Use this URL to cite or link to this record in EThOS:
Title: Molecular epidemiology of bovine tuberculosis in Tanzania
Author: Kazwala, R. R.
Awarding Body: University of Edinburgh
Current Institution: University of Edinburgh
Date of Award: 1996
Availability of Full Text:
Full text unavailable from EThOS.
Please contact the current institution’s library for further details.
A study on molecular epidemiology of bovine tuberculosis in man and cattle in Tanzania was carried out with two components. The first component was based on field investigation of tuberculosis in cattle and man in Arusha region, in the north and in the Usangu Plains in the Southern Highlands of Tanzania. The second component involved laboratory analysis of strains acquired from field study by both conventional and molecular biology techniques. The IS986 and mtp40 multiplex PCR developed in the course of this study was able to different M. bovis from M. tuberculosis. DNA fingerprinting of all the strains cultured was carried out using restriction fragment length polymorphism (RFLP) and spoligotyping techniques. Strains of M. bovis from man from Arusha gave similar DNA fingerprints to those from cattle, while the human M. bovis, strains from other places gave different fingerprints from those from cattle. M. tuberculosis strains were found to belong to three clusters, with one cluster containing over 60% of the strains. Intersegment PCR, a molecular typing technique developed in the current study was able to differentiate strains but the results were influenced by the concentration of template DNA. A fragment of RAPD PCR found only in M. bovis and absent in M. tuberculosis and other atypical mycobacteria was cloned and sequenced. The DNA sequence of the cloned fragment was found to match a M. tuberculosis cosmid, which also matched rfbE gene of Yersinia enterocolitica. Specificity testing revealed hybridization to M. tuberculosis as well. The findings of the above studies have shown the existence of M. bovis infection in man and cattle in Tanzania. The study has also shown the zoonotic importance of infection in the two populations which necessitates a veterinary/medical approach to the control of the disease in Tanzania. Furthermore, it has been shown that molecular biology techniques are better epidemiological tools in studies of zoonotic conditions such as tuberculosis. The study was unable to find a specific DNA element for M. bovis. This observation concurs with others which have found 100% homogeneity between species of the M. tuberculosis complex.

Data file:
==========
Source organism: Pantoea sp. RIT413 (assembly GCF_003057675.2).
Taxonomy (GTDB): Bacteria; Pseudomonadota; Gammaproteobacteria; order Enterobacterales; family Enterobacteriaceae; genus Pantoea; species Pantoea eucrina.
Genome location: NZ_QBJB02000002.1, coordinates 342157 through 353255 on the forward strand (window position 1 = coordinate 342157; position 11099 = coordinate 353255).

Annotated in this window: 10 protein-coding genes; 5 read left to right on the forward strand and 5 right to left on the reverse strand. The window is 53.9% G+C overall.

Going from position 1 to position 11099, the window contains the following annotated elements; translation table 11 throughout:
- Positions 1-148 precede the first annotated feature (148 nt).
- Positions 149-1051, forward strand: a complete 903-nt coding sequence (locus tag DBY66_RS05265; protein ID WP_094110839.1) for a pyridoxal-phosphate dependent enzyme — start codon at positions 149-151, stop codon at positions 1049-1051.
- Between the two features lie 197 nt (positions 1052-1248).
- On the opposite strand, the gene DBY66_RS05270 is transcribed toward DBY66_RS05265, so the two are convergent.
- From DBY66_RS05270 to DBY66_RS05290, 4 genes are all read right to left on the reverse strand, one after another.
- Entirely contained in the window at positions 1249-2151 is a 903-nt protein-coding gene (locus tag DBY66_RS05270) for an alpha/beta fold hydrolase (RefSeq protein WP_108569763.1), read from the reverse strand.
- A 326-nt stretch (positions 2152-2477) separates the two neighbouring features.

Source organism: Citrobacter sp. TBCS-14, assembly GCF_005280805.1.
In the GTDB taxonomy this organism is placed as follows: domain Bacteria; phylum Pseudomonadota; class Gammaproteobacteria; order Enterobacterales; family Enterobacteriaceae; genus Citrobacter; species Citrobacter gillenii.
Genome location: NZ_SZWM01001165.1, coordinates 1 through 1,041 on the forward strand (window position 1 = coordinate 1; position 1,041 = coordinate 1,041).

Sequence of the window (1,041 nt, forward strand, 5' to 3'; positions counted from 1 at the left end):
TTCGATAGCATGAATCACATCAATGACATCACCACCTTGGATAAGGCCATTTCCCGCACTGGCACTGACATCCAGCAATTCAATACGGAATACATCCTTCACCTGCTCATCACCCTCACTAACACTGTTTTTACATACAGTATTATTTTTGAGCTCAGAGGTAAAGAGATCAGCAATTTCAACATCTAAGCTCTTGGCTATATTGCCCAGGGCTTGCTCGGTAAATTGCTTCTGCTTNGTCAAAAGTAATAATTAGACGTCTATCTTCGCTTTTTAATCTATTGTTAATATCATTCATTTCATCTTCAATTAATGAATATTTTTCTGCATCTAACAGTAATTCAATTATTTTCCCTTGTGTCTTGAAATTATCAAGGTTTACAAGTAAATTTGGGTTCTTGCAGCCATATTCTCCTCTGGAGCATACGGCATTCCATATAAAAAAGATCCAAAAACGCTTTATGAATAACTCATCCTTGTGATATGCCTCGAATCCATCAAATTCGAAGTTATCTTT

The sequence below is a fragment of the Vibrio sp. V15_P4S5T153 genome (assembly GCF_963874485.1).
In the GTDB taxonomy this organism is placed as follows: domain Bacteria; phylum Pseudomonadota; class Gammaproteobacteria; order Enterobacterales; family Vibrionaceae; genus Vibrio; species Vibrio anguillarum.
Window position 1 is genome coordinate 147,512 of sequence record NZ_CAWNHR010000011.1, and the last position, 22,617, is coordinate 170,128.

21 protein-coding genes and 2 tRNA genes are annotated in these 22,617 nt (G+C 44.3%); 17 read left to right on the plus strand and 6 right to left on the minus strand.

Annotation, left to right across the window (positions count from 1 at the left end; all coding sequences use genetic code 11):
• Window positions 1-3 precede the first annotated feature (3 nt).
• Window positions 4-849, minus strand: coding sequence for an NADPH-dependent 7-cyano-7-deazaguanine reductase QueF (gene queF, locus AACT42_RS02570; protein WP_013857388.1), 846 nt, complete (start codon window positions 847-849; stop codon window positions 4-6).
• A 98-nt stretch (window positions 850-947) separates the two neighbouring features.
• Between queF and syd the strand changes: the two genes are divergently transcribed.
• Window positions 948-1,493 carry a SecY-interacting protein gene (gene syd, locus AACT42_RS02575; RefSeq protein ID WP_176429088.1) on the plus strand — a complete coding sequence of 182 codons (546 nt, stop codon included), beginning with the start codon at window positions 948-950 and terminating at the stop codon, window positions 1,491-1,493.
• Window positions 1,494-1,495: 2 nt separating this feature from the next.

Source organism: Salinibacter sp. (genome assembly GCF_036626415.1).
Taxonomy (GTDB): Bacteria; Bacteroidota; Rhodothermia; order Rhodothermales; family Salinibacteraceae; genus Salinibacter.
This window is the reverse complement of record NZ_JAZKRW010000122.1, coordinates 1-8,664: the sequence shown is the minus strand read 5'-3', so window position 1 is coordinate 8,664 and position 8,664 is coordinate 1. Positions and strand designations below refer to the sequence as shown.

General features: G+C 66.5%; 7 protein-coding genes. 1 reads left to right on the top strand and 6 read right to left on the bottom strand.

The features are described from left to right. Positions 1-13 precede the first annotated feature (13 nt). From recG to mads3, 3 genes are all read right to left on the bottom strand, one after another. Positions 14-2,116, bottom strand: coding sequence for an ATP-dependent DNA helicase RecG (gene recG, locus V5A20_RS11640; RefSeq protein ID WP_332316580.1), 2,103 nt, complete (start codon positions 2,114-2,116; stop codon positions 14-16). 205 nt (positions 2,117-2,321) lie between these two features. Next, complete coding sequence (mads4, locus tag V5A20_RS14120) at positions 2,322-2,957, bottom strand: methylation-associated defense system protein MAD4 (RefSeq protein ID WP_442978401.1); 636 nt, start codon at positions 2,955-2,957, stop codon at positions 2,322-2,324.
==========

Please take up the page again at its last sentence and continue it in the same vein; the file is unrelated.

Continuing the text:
Supervisor: Not available Sponsor: Not available
Qualification Name: Thesis (Ph.D.) Qualification Level: Doctoral
EThOS ID:  DOI: Not available